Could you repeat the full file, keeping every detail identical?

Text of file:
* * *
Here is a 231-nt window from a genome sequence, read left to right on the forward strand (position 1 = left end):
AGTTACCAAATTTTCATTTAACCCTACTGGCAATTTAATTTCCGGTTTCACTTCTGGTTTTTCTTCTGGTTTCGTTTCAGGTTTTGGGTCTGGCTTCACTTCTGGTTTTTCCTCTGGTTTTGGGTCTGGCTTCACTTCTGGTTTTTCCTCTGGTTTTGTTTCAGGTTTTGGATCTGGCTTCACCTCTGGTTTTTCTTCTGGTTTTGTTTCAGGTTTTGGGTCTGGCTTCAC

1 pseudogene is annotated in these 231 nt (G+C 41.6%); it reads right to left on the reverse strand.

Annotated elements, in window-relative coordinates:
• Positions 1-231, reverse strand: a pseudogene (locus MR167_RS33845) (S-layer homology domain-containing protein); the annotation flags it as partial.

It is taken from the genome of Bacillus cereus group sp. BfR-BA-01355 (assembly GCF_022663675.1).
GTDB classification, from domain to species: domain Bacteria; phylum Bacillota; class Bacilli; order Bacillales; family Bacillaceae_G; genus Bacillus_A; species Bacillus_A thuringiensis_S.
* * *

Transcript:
Here is a 231-nt window from a genome sequence, read left to right on the forward strand (position 1 = left end):
AGTTACCAAATTTTCATTTAACCCTACTGGCAATTTAATTTCCGGTTTCACTTCTGGTTTTTCTTCTGGTTTCGTTTCAGGTTTTGGGTCTGGCTTCACTTCTGGTTTTTCCTCTGGTTTTGGGTCTGGCTTCACTTCTGGTTTTTCCTCTGGTTTTGTTTCAGGTTTTGGATCTGGCTTCACCTCTGGTTTTTCTTCTGGTTTTGTTTCAGGTTTTGGGTCTGGCTTCAC

1 pseudogene is annotated in these 231 nt (G+C 41.6%); it reads right to left on the reverse strand.

Annotated elements, in window-relative coordinates:
• Positions 1-231, reverse strand: a pseudogene (locus MR167_RS33845) (S-layer homology domain-containing protein); the annotation flags it as partial.

It is taken from the genome of Bacillus cereus group sp. BfR-BA-01355 (assembly GCF_022663675.1).
GTDB classification, from domain to species: domain Bacteria; phylum Bacillota; class Bacilli; order Bacillales; family Bacillaceae_G; genus Bacillus_A; species Bacillus_A thuringiensis_S.